From the Aesthetic to the Erotic Gaze (III)

tumblr_luetpht2nO1qjbn98o1_500The relationship between Robert Birkin and Gerald Crich in Women in Love introduces the importance of the gaze in this analysis.[1] All three novels have sight as the central sense involved in contemplation. Both aesthetic and sexual contemplation depend primarily on the gaze of the beholder, who gives a particular meaning to his object. In Women in Love, the beholder of the male body in the scenes here analysed is not always the same, but rather alternates between the narrator and Gerald. In the chapter “Fetichist”, Gerald’s is the most prominent gaze which rests upon the male bodies:

‘Gerald looked at him, and with a slight revulsion saw the human animal, golden skinned and bare, somehow humiliating. Halliday was different. He had a rather heavy, slack, broken beauty, white and firm […] And Gerald realised how Halliday’s eyes were beautiful too, so blue and warm and confused, broken also in their expression. The fireglow fell on his heavy rather bowed shoulders, he sat slackly crouched on the fender, his face was uplifted, weak, perhaps slightly disintegrate, and yet with a moving beauty of its own.’   (Women in Love 64)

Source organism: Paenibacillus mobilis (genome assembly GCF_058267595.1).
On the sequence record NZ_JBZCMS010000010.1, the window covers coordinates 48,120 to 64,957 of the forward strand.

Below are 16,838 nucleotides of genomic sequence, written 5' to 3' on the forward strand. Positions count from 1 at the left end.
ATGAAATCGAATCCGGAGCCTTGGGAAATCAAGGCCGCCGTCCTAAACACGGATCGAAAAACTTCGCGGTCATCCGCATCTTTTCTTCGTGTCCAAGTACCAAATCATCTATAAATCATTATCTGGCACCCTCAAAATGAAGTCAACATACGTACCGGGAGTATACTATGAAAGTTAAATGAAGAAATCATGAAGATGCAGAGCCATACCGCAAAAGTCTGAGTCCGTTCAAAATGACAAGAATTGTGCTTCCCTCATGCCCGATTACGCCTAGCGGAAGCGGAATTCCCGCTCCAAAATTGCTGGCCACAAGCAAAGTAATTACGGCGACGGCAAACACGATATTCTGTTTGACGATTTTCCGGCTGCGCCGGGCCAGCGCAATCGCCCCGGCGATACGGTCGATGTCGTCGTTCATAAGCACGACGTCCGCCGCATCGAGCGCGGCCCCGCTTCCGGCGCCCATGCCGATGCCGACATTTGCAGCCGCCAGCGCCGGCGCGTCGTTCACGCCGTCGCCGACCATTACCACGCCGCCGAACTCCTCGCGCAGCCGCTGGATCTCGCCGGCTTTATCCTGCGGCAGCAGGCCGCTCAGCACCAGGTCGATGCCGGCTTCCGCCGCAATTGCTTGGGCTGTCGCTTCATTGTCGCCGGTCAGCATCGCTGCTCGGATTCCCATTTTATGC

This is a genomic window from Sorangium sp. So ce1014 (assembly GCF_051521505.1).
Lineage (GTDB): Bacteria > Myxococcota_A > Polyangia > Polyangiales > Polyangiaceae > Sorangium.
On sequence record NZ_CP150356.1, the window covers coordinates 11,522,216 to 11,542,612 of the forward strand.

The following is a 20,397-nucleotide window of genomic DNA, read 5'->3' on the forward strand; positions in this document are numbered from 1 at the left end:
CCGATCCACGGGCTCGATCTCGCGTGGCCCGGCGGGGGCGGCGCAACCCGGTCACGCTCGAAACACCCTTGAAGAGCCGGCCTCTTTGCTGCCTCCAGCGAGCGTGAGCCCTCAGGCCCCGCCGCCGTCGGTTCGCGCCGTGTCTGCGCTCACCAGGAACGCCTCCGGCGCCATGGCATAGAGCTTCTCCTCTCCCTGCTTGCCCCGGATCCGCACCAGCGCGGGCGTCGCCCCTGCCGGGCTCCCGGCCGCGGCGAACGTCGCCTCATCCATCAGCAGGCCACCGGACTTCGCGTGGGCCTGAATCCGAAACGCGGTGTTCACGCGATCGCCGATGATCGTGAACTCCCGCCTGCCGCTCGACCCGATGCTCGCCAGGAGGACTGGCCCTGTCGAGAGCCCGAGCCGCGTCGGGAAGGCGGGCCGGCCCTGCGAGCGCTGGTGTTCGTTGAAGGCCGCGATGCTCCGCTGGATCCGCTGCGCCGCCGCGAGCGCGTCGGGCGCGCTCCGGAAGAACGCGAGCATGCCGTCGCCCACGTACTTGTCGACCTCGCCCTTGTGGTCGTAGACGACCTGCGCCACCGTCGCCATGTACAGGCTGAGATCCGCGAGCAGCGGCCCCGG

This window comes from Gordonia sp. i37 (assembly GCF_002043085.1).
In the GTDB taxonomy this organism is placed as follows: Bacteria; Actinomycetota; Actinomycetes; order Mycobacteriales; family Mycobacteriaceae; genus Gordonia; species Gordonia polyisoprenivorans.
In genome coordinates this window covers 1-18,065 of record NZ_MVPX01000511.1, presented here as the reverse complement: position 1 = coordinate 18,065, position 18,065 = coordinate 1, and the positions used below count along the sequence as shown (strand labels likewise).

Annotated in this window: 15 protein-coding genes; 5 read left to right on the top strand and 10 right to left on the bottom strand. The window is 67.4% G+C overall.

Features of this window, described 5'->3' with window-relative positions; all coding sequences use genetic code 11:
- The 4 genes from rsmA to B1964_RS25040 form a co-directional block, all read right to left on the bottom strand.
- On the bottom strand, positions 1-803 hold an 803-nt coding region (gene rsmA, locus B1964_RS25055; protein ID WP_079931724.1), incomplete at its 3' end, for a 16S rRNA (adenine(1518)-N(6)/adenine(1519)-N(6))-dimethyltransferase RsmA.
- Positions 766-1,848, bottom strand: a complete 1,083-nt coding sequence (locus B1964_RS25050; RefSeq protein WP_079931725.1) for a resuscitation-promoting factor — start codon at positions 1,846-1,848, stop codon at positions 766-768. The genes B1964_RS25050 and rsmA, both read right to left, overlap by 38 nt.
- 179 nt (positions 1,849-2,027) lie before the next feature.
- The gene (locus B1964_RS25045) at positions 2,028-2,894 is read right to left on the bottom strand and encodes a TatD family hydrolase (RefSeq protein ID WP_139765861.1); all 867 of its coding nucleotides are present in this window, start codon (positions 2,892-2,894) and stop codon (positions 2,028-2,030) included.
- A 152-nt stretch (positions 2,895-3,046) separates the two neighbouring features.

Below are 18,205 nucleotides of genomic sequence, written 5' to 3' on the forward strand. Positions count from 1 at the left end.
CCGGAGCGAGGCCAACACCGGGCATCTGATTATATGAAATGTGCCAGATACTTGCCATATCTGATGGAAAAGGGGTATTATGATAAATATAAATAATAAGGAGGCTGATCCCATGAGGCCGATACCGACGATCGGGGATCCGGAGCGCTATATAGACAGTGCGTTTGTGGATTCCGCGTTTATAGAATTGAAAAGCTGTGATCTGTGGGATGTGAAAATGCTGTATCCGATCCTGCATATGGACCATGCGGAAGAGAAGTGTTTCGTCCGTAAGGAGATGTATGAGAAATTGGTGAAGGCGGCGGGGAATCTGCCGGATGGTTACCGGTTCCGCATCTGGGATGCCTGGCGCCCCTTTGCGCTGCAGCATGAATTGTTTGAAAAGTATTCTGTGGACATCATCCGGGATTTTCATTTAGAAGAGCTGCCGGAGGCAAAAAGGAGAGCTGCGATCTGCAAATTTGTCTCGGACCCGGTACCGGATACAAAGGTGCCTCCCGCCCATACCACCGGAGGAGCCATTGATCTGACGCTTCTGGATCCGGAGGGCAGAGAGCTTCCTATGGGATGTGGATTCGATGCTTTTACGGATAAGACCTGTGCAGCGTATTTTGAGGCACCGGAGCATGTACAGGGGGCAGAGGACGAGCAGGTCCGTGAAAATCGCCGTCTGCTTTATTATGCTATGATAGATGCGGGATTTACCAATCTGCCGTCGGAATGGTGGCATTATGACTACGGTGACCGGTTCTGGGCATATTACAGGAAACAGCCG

In this same episode there are other similar descriptions, especially from Gerald’s perspective, which emphasise the presence of a beautiful male body through the use of colour adjectives that produce powerful aesthetic contrasts: “golden coloured body with black hair” (65), “Birkin, white and strangely ghostly, went over to the carved figure of the negro woman in labour” (65), “the Russian golden and like a water-plant” (65). The most powerful contrast is achieved through opposing the white male bodies to the black female statue, and it is by means of this pictorial scene that an artistic gaze is provoked in the reader, who is the one who can properly behold the totality of the depiction. This gaze, however, is constructed through Gerald’s perspective, the one who is more powerfully looking at the different parts of the scenario. He is also the one who realizes about the African statue, which later makes the colour contrasts clearer: